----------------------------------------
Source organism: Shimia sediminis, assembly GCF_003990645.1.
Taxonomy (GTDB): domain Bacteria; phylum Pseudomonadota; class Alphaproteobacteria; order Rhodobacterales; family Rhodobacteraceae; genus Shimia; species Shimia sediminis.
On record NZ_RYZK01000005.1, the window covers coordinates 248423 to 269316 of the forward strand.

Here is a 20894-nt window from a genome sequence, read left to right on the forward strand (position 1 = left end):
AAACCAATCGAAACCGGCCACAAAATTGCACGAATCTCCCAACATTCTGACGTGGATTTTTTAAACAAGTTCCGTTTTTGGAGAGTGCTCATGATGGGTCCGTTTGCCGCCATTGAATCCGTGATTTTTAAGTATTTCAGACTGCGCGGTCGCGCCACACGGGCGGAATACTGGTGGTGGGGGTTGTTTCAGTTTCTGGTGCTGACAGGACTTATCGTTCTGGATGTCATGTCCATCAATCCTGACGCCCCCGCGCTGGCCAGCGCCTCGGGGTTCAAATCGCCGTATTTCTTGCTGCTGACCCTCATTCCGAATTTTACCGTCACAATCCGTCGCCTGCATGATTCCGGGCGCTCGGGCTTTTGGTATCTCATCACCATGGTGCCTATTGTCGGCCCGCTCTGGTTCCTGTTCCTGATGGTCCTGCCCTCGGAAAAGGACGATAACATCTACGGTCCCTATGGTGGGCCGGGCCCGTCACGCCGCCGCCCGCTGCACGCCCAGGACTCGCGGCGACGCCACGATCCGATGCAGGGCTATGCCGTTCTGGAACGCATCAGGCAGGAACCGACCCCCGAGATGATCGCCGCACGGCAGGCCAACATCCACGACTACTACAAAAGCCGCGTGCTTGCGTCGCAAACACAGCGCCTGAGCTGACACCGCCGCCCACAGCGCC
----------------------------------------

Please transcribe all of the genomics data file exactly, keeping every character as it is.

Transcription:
Source organism: Shimia sediminis, assembly GCF_003990645.1.
Taxonomy (GTDB): domain Bacteria; phylum Pseudomonadota; class Alphaproteobacteria; order Rhodobacterales; family Rhodobacteraceae; genus Shimia; species Shimia sediminis.
On record NZ_RYZK01000005.1, the window covers coordinates 248423 to 269316 of the forward strand.

Here is a 20894-nt window from a genome sequence, read left to right on the forward strand (position 1 = left end):
AAACCAATCGAAACCGGCCACAAAATTGCACGAATCTCCCAACATTCTGACGTGGATTTTTTAAACAAGTTCCGTTTTTGGAGAGTGCTCATGATGGGTCCGTTTGCCGCCATTGAATCCGTGATTTTTAAGTATTTCAGACTGCGCGGTCGCGCCACACGGGCGGAATACTGGTGGTGGGGGTTGTTTCAGTTTCTGGTGCTGACAGGACTTATCGTTCTGGATGTCATGTCCATCAATCCTGACGCCCCCGCGCTGGCCAGCGCCTCGGGGTTCAAATCGCCGTATTTCTTGCTGCTGACCCTCATTCCGAATTTTACCGTCACAATCCGTCGCCTGCATGATTCCGGGCGCTCGGGCTTTTGGTATCTCATCACCATGGTGCCTATTGTCGGCCCGCTCTGGTTCCTGTTCCTGATGGTCCTGCCCTCGGAAAAGGACGATAACATCTACGGTCCCTATGGTGGGCCGGGCCCGTCACGCCGCCGCCCGCTGCACGCCCAGGACTCGCGGCGACGCCACGATCCGATGCAGGGCTATGCCGTTCTGGAACGCATCAGGCAGGAACCGACCCCCGAGATGATCGCCGCACGGCAGGCCAACATCCACGACTACTACAAAAGCCGCGTGCTTGCGTCGCAAACACAGCGCCTGAGCTGACACCGCCGCCCACAGCGCC